Our World Our ultimate guide to river cruising in Europe and beyond

Photo of Stephen Scourfield

When it comes to river cruising, the devil — and the delight — is in the detail. Our Travel Editor shares his expert advice for making sense of the itineraries, inclusions and intricacies on offer.

It might be that we’re gliding into Budapest along the River Danube and see the birthday-cake Hungarian Parliament Building lit gold in the late sun.

It might be that we’re in the old part of Lyon, where the Saone and Rhone meet, walking narrow streets and stopping in an evening cafe in a frightfully French scene.

Maybe we are gliding past the German castles on the Rhine or joining a cycle tour around Amsterdam.

We could be visiting the Christmas markets of northern Europe or on the waterways of the tsars, heading towards gilded St Petersburg.

Or we are tying up alongside the 2200 Buddhist temples, pagodas and stupas of Bagan, the spiritual heart of Myanmar.

Goodness, we could even be on a steamboat on the Mississippi in the US.

River cruising takes us easily to some of the world’s most inspiring places — and it does so in the comfort of our own room, and usually having paid one up-front price. 

It’s about as easy as that.

The word “efficiency” generally seems too cold and, well, efficient for travel stories. 

But it completely applies here. 

The travel industry warms it up with an “unpack once . . .” theme but the truth is river cruising is an unstintingly efficient way to travel, physically, chronologically and financially.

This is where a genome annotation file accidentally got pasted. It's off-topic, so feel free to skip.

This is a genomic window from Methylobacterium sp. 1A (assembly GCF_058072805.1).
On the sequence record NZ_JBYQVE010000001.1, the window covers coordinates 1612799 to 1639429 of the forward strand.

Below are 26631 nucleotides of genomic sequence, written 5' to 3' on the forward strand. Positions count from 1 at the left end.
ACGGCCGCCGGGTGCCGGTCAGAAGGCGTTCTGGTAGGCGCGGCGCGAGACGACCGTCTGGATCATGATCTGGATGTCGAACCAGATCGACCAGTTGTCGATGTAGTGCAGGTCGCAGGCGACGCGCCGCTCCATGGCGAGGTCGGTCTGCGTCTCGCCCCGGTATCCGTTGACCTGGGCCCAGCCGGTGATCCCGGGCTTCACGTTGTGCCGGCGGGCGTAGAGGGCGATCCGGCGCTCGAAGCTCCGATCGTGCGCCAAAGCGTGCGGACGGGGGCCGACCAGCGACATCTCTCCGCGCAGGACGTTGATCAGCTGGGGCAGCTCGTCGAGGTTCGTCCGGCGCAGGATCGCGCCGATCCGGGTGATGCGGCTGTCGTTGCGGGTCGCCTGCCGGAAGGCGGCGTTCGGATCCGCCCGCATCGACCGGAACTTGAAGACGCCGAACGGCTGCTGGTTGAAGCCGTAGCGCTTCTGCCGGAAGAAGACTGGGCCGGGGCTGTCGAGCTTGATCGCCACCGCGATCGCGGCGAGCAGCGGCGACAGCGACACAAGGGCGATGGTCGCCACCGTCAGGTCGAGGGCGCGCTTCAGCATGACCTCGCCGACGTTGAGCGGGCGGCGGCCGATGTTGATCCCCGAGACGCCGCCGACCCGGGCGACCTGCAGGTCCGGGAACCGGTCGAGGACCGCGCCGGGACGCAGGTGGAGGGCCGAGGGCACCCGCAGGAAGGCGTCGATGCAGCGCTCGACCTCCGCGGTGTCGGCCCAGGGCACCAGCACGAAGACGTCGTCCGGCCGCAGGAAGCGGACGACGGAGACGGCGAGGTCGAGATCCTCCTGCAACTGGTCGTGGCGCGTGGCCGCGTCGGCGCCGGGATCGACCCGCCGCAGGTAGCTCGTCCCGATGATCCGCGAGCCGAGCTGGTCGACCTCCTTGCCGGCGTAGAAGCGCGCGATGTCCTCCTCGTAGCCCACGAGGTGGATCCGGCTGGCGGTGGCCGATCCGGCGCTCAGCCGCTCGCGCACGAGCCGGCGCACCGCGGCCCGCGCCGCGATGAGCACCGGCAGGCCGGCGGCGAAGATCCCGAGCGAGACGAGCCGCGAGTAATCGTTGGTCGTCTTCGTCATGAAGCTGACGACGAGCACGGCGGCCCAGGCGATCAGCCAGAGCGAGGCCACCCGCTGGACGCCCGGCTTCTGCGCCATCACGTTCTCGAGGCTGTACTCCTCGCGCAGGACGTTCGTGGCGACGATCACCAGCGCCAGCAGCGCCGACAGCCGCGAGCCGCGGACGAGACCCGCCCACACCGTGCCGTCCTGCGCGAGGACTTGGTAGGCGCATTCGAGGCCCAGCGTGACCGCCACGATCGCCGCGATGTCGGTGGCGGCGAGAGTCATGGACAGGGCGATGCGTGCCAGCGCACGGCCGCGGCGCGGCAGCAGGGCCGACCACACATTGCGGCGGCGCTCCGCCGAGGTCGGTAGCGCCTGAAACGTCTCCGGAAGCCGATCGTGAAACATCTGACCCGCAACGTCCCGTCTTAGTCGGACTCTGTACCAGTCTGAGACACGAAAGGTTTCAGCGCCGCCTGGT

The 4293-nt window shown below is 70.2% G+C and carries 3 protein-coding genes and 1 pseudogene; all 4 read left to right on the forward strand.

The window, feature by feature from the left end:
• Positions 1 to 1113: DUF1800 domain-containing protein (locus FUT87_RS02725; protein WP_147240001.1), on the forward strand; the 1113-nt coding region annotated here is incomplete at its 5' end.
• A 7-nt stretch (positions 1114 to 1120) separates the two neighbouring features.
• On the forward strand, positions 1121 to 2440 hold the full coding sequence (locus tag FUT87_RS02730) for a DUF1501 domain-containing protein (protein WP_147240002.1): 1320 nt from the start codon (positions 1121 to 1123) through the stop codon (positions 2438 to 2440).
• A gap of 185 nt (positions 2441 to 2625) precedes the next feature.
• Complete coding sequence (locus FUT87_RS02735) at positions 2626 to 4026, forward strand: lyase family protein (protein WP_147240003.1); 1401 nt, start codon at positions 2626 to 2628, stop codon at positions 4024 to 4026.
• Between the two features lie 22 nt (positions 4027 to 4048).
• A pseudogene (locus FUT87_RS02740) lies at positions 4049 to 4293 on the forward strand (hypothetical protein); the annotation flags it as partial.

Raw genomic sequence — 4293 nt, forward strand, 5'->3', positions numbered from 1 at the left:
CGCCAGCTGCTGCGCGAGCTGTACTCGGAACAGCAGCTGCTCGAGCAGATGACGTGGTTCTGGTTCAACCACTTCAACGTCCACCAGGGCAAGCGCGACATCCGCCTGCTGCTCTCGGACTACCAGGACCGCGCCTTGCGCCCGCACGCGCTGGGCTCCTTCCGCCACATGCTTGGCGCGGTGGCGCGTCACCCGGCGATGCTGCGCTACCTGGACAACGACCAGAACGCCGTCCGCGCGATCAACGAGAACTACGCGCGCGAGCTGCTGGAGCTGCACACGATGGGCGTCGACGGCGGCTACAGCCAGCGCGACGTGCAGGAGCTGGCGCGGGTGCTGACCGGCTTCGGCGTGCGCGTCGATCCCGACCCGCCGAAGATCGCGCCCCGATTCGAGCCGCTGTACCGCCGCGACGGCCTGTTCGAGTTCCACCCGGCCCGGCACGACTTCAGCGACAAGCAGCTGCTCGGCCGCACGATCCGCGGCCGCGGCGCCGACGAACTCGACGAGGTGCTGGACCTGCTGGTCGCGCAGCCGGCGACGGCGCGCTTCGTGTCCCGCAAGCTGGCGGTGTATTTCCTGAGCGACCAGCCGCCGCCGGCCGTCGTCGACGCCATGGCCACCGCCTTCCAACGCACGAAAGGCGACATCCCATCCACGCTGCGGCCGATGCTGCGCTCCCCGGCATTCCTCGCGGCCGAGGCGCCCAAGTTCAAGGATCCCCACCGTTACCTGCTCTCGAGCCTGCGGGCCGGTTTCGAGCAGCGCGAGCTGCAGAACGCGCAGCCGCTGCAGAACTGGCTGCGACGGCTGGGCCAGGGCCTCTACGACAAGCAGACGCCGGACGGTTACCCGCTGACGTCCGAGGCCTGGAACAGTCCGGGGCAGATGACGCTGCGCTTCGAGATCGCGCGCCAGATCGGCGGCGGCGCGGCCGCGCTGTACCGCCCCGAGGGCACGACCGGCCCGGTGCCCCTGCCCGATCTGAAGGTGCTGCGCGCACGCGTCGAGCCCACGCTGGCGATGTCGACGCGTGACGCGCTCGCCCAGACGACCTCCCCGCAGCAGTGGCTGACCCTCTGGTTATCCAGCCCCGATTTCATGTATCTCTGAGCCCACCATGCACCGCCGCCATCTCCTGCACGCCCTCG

During the past two years, I have been finely focused on river cruising, experiencing many ships, itineraries, cruise companies’ offerings, rivers and regions.

The conclusion is that choices and decisions should now be made on the smallest details.

For, broadly speaking, ships, itineraries and inclusions are quite similar. The newest ships have evolved into purpose-built floating hotels refined by experience and plenty of customer feedback.

The differences are in the detail — and in that, we need to focus on itineraries, inclusions and intricacies.

1. Itineraries

There are good reasons why the “blockbuster”, “standard” river cruises have built such popularity and it’s simply because they’re so good. 

In our search for “something different”, we shouldn’t miss out on the mainstream successes.

Top of my list must surely be:

And, even in this, we can see the very roots of modern river cruising in Europe, which are often attributed to Rudi Schreiner, then the president of AmaWaterways. Mr Schreiner has said that the newly finished Main-Danube Canal opened up a 4820km river network between the North Sea and Black Sea in 1992 and, though it was built for freight ships, he realised it could be used for passengers.

He dreamt up a 14-night scenic cruise between Amsterdam and Budapest, planned the itineraries — and Amsterdam to Budapest remains the “classic” river cruise in Europe. 

Viking River Cruises dates back to early days. Founder and chairman Torstein Hagen bought the first four ships in 1997.

So, start at the top of the list, with bestsellers. Top of the list remains the trip between Amsterdam and Budapest.

After that, I would look at:

The established players — Scenic, APT, Viking, Avalon, Tauck, AmaWaterways, Evergreen, Uniworld, A-Rosa — offer finely tuned itineraries and are well practised.

But each has, well, just a slightly different flavour to its offering.

Would you prefer to be on a ship with mainly Australians? 

Would you prefer an international mix, despite differences in language (or maybe you want to practise your French or German)? 

The majority of guests on Scenic and APT ships, for example, will usually be from Australia and New Zealand as will Viking Cruises, which mainly markets to English- speaking countries, but maybe with a slightly more international flavour to its English speakers.